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The confirmation of the new government of Volodymyr Groysman on April 14 paved the way for unlocking the third tranche of the $17.5 billion IMF bailout for Ukraine. The disbursement was to arrive in October but was delayed first by disagreement over the fiscal policy changes and the 2016 budget and later by the political uncertainty.
The $1.7 billion tranche will not only replenish the Ukrainian central bank reserves but will also unfreeze additional $4 billion of aid from the U.S., European Union, and other donors.
According to Poul Thomsen, director of the IMF European Department, the second review of the Fund’s program for Ukraine was “essentially reached” with the government of ex-prime minister Arseniy Yatsenyuk.
“We have a good basis for quickly concluding the review, but we obviously need to get to the new government’s affirmation of what has been discussed in the past,” Thomsen told the press in Washington on April 15.
New Finance Minister pledges to continue predecessor’s policies
Oleksandr Danylyuk identified the start of cooperation with the IMF as his top priority. Judging from his recent statements, Danylyuk is planning to make no “radical changes” to the restrained finance policy started by his predecessor Natalie Jaresko.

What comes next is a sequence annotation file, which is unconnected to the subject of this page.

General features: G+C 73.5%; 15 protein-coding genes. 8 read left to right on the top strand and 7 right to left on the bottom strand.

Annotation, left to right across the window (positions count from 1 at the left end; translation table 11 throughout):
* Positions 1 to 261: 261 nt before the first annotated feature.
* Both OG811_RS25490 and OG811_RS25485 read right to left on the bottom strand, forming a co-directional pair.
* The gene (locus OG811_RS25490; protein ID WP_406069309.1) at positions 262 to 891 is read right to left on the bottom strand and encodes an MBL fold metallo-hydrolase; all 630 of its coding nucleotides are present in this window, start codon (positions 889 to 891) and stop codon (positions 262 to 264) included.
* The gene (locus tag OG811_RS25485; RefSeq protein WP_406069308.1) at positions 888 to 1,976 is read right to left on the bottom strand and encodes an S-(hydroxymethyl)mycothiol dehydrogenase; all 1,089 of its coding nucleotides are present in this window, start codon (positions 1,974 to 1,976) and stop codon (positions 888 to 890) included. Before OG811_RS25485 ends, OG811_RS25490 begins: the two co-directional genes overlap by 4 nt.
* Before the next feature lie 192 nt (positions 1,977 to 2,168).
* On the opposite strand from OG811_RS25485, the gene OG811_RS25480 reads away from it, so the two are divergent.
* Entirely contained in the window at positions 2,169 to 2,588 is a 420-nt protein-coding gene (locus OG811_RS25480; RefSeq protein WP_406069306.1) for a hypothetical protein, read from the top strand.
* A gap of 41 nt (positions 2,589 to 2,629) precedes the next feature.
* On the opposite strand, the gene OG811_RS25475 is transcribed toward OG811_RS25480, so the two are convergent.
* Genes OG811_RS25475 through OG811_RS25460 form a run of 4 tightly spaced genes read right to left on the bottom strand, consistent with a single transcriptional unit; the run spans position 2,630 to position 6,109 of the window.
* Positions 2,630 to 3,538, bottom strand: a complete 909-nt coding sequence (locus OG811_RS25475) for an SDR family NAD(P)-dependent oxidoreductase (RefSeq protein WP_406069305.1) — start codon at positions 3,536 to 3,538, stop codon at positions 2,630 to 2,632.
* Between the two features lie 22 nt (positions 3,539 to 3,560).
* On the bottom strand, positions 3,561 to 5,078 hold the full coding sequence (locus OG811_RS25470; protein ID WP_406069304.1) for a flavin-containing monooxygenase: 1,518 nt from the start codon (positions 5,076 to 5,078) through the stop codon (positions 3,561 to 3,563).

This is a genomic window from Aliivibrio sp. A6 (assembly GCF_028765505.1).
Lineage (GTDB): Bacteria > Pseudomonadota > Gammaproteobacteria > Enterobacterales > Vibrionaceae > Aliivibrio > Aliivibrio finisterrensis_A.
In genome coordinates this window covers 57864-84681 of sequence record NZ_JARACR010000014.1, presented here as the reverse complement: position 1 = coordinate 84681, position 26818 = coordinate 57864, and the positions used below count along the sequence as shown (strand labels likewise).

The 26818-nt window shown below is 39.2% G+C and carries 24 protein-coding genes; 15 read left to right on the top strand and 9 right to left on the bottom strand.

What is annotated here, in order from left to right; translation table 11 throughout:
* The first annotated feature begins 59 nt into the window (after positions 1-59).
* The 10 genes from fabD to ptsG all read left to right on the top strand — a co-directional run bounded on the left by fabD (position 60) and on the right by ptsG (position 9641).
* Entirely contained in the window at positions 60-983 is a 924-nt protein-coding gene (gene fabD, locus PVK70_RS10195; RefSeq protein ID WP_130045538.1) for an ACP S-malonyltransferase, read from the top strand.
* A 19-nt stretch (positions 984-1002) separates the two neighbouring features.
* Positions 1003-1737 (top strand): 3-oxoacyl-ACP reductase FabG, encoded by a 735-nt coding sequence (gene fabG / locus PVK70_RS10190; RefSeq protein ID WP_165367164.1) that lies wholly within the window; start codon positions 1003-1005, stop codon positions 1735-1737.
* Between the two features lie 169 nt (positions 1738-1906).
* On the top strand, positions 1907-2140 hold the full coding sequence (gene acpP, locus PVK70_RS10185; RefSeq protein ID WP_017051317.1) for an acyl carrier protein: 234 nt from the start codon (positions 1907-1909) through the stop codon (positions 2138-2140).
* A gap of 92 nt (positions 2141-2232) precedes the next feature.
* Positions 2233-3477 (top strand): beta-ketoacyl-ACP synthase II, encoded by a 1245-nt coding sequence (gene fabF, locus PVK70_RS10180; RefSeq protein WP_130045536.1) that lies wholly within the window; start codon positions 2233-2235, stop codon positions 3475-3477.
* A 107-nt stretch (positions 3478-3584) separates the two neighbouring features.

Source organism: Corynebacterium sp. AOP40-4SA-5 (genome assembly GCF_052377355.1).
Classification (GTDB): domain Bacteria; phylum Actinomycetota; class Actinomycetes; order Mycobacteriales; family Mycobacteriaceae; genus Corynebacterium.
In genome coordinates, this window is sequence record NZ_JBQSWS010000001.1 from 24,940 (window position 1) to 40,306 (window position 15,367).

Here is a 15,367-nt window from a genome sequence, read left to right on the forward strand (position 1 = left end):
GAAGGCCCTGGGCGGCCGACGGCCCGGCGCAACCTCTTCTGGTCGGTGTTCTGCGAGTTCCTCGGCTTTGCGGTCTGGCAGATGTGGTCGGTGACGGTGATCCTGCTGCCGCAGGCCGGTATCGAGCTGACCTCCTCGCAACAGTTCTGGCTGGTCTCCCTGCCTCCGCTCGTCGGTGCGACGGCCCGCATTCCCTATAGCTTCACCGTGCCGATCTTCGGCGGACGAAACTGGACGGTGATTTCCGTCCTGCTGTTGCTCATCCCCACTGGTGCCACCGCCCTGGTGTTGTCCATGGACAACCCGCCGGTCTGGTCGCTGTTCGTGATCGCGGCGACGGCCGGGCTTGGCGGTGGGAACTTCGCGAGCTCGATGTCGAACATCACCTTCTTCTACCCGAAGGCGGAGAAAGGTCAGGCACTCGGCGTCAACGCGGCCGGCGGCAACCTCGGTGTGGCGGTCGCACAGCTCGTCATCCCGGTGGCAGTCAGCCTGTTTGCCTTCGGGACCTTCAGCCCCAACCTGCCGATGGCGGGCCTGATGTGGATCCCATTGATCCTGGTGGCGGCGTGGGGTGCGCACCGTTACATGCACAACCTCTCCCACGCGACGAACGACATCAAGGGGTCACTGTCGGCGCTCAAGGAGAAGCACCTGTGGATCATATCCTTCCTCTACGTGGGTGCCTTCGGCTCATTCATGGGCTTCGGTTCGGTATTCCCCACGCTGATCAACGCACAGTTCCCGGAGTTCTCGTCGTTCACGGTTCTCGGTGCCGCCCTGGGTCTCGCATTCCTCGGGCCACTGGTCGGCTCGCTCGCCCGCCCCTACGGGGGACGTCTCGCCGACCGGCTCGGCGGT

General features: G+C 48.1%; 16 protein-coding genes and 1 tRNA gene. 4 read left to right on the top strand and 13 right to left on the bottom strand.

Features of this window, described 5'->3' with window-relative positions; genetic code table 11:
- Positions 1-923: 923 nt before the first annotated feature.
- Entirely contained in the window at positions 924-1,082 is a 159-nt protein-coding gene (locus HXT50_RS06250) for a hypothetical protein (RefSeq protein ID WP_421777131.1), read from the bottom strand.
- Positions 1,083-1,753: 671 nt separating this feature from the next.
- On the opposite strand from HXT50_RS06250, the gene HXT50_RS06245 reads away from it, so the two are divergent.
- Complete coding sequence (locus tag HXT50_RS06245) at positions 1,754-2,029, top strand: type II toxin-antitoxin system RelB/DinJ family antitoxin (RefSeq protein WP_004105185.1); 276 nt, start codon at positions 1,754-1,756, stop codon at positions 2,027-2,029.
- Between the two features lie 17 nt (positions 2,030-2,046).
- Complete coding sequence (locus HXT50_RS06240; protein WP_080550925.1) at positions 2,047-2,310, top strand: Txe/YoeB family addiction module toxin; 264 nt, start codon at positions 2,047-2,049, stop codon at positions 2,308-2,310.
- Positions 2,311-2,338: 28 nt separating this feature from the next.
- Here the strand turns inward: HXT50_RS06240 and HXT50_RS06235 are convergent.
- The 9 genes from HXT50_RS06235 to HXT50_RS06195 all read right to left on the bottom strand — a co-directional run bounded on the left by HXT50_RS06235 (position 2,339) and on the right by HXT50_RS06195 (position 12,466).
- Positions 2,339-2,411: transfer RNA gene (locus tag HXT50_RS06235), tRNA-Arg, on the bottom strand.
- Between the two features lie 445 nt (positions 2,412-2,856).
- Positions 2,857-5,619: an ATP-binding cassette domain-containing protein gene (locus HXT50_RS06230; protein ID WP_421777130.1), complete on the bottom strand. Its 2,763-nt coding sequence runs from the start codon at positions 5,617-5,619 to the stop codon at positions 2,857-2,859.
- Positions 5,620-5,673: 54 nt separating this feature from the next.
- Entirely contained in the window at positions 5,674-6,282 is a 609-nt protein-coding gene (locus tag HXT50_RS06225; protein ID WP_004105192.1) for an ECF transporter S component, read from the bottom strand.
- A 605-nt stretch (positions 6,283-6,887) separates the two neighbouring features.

At the same time, he says Ukraine should not count on the IMF for economic development, as the fund has a supportive function.
“We should understand what our state finances will be and what changes we want. If we do this and comply with the IMF requirements, this is great,” Danylyuk said in an interview with Ukrainian newspaper Zerkalo Nedeli published on April 15. “If we ensure growth but at the same time slightly do not fit the IMF framework, then, I think, it is quite realistic to reach a review of the criteria during talks.”
The four-year Extended Fund Facility program worth $17.5 billion foresaw four tranches in 2015 and another four in 2016. Yet, Kyiv received only the first $5 billion tranche on March 13, 2015, and $1.7 billion of the second disbursement on Aug. 4, 2015.
To receive the next tranche, Kyiv must complete the second review of the adjustment and reforms program, which includes talks on a range of issues, including monetary, anti-corruption policy, pension reform, and privatization.
Kyiv Post staff writer Olena Savchuk can be reached at email@example.com
Source: Kyiv Post